• Pay into your ISA allowance—instead of filling your pension pot, you can redirect your funds to an ISA to benefit from a similar tax-free growth;
  • Retire earlier than expected—if you can take your pension before the set age and you have accrued enough for your golden years, avoid the tax by retiring early;
  • Take advantage of employer contributions— if you have a generous employer who contributes significantly more than the average, take the offer and exceed the limit;
  • Contribute to your spouse’s pension—take advantage of one of your marriage tax benefits and redirect your contributions to your spouse’s pension plan.

Note: Pension advisers might also suggest certain unconventional methods of making the most of your contributions, such as investing in a flexible pension and withdrawing tax-free cash.

Bottom Line

Consider the current LTA limit in the UK, especially when nearing retirement, to ensure you are well off during your golden years. Ultimately, your current circumstances and life goals should help you choose the best lifetime allowance strategies with regards to your pension.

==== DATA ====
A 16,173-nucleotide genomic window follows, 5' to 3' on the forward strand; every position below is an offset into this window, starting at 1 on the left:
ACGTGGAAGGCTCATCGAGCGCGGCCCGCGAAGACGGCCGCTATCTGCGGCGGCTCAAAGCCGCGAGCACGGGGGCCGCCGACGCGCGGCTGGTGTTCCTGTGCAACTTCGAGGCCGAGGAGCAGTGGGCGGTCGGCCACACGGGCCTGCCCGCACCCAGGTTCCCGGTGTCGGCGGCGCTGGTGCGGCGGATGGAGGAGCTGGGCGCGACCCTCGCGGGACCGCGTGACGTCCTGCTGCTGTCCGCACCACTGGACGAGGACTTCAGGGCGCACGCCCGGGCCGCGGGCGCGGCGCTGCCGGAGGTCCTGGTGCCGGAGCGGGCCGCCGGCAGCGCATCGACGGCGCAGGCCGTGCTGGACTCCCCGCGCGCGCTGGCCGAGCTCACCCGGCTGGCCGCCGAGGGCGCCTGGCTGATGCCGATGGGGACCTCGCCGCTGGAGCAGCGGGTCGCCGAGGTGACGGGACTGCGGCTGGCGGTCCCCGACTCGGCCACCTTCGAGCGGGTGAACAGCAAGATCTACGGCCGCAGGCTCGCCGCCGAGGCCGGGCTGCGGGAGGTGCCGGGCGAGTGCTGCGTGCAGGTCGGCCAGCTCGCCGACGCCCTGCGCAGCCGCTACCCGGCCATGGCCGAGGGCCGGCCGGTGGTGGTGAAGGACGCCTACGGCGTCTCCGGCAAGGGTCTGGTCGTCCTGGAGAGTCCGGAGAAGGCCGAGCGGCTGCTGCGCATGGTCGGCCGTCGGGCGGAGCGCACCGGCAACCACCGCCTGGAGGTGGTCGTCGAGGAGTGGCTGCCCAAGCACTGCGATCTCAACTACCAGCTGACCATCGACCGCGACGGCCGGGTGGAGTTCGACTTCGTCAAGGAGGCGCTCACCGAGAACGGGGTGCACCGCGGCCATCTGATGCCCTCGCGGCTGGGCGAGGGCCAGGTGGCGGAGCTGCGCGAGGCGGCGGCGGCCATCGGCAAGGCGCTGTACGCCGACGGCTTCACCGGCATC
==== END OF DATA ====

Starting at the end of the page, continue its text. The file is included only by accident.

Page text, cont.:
Frequently Asked Questions And Their Answers

Will the pension lifetime allowance be scrapped?

As of now, there’s no indication that it will be phased out. However, in 2021, the UK government froze the current LTA limits until 2026.

Will the lifetime allowance increase?

While the pension LTA has steadily risen for several years, it has been decreasing before that. Mainly, the LTA limits follow inflation trends and the government’s economic policies.

Does taking tax-free cash affect the lifetime allowance?

Withdrawing tax-free cash from your pension is a valid strategy to avoid hitting the LTA limit. However, in such cases, your pension will not grow as much.

Who pays the lifetime allowance charge on death?

If you die before collecting your pensions, your beneficiaries will be responsible for the tax penalties incurred for exceeding the lifetime limit.

Is it worth exceeding the lifetime allowance?

It depends on your current circumstances and whether or not you can minimise the applicable tax charges. For instance, you might benefit from surpassing the limit if you are receiving substantial employer contributions or trying to avoid the higher inheritance tax.